Alternative wire harness devices have been sought which would alleviate the deficiencies while maintaining the successful functional characteristics of the multilayered harness devices. To illustrate, U.S. Pat. No. 3,633,096 issued to Clifford J. Bollman discloses a wire harness board including first and second metallic screens positioned in spaced parallel relationship on the top and bottom surfaces of a penetrable core. The core may be formed in two equal halves from honeycombed paper, cork, foam rubber, or particulate matter, and a third metallic screen is inserted between the two halves to impart structural rigidity. The openings in each of the three metallic screens are oriented randomly relative to the openings in the adjacent screen, so as to provide increased frictional contact with the elongated pins inserted therethrough. The screens and the core halves are secured together by fasteners which are passed through the several layers of the wire harness board.
While the harness board disclosed by Bollman may well solve some of the deficiencies encountered with known multilayered harness boards, other problems remain unresolved. To illustrate, since a plurality of components are utilized for each board, problems may be encountered in aligning the components so that the pins can be easily inserted therethrough and yet be maintained in the desired position by frictional forces. Furthermore, the vertically oriented fasteners that retain the components in the desired relationship exert a constant pull or tensioning force of the screens which tends to shorten the useful life of the board.
Thus, with the shortcomings of known wire harness devices clearly in mind, the instant invention contemplates a harness board utilizing a panel of foamed plastic bounded on its top and bottom surfaces by parallel layers of wire mesh. The foamed plastic panel has "self-healing" properties which enable the pins to be inserted into the board repeatedly during the course of fabricating several different harnesses. The mesh layers, which are embedded into the plastic panel without resorting to fasteners, increase the useful life of the board by effortlessly guiding the pins therethrough.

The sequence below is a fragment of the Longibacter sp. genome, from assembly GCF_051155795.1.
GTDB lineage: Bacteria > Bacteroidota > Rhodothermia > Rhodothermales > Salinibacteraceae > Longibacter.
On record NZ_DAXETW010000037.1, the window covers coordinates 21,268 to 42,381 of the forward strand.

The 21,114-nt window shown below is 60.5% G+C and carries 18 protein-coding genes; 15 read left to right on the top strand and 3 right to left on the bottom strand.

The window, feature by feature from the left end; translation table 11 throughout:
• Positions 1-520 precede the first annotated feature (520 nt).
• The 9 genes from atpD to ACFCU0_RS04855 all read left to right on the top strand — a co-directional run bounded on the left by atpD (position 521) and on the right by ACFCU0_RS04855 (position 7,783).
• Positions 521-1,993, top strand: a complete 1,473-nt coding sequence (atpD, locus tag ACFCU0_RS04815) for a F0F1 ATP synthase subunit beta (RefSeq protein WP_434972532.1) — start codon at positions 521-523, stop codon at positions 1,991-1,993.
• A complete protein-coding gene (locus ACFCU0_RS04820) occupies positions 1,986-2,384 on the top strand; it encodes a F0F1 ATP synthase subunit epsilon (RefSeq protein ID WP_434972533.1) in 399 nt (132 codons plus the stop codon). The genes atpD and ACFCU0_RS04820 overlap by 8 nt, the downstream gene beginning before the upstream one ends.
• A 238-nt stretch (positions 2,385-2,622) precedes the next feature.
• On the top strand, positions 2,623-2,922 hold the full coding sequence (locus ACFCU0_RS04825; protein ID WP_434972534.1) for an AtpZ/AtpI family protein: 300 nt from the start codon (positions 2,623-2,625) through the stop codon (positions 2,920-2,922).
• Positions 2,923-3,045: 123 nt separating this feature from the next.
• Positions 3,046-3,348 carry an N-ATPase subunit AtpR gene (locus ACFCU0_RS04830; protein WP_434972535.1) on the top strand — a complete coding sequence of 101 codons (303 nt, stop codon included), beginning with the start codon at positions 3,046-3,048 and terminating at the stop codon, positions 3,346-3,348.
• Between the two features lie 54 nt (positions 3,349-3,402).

The invention further contemplates an efficient method of fabricating such board which bonds the wire mesh layers to the foam panel by the application of heat and pressure. The wire mesh layers and the foam panel are then slipped, as a unit, into a C-shaped border element and are retained therein by a suitable adhesive.
Additional desirable objectives realized by the instant wire harness board, and the method of fabricating same, will become readily apparent from the ensuing specification when construed in harmony with the accompanying drawings.
FIG. 1 is a perspective view of a harness board constructed in accordance with the principles of the instant invention;
FIG. 2 is a vertical cross-sectional view through a section of the harness board, such view being taken along line 2--2 in FIG. 1 and in the direction indicated; and
FIGS. 3A-3D depict successive steps in the unique process of fabricating the harness board.
Referring now in greater detail to the drawings, FIGS. 1 and 2 show a harness board constructed in accordance with the principles of the instant invention, such board being indicated generally by reference numeral 10. Board 10 includes a panel 12 of a resilient material, such as a foamed polyethylene plastic, a first layer 14 of wire mesh joined thereto, a second layer 16 of wire mesh joined thereto and an inwardly opening, C-shaped border 18 that fits over the top and bottom surfaces of the foamed panel. Border 18, which consists of a plurality of segments secured together in edge-to-edge contact, extends around the perimeter of the rectangular board 10 and is secured thereto by a suitable adhesive. An arm 20 extends downwardly from border 18 and a slot 22 is defined between the arm and the border.
A harness layout sheet or stencil 24, fragmentarily shown in the lower left hand corner of the board, is positioned atop board 10 so that the outline of the desired harness configuration may be readily observed. Elongated pins 26 are inserted through at least the first layer 14 of wire mesh and panel 12, and, in some instances, through the second layer 16 of wire mesh, in accordance with the pin locations indicated on the layout sheet or stencil 24. Pins 26 physically define the boundaries of the desired harness form, and then wires 28 are threaded between the pins. Subsequently, the wire harness is completed by securing wires together into a bundle by passing bundling straps axially thereabout (not shown) and by securing the ends of the wires to appropriate termination devices (not shown).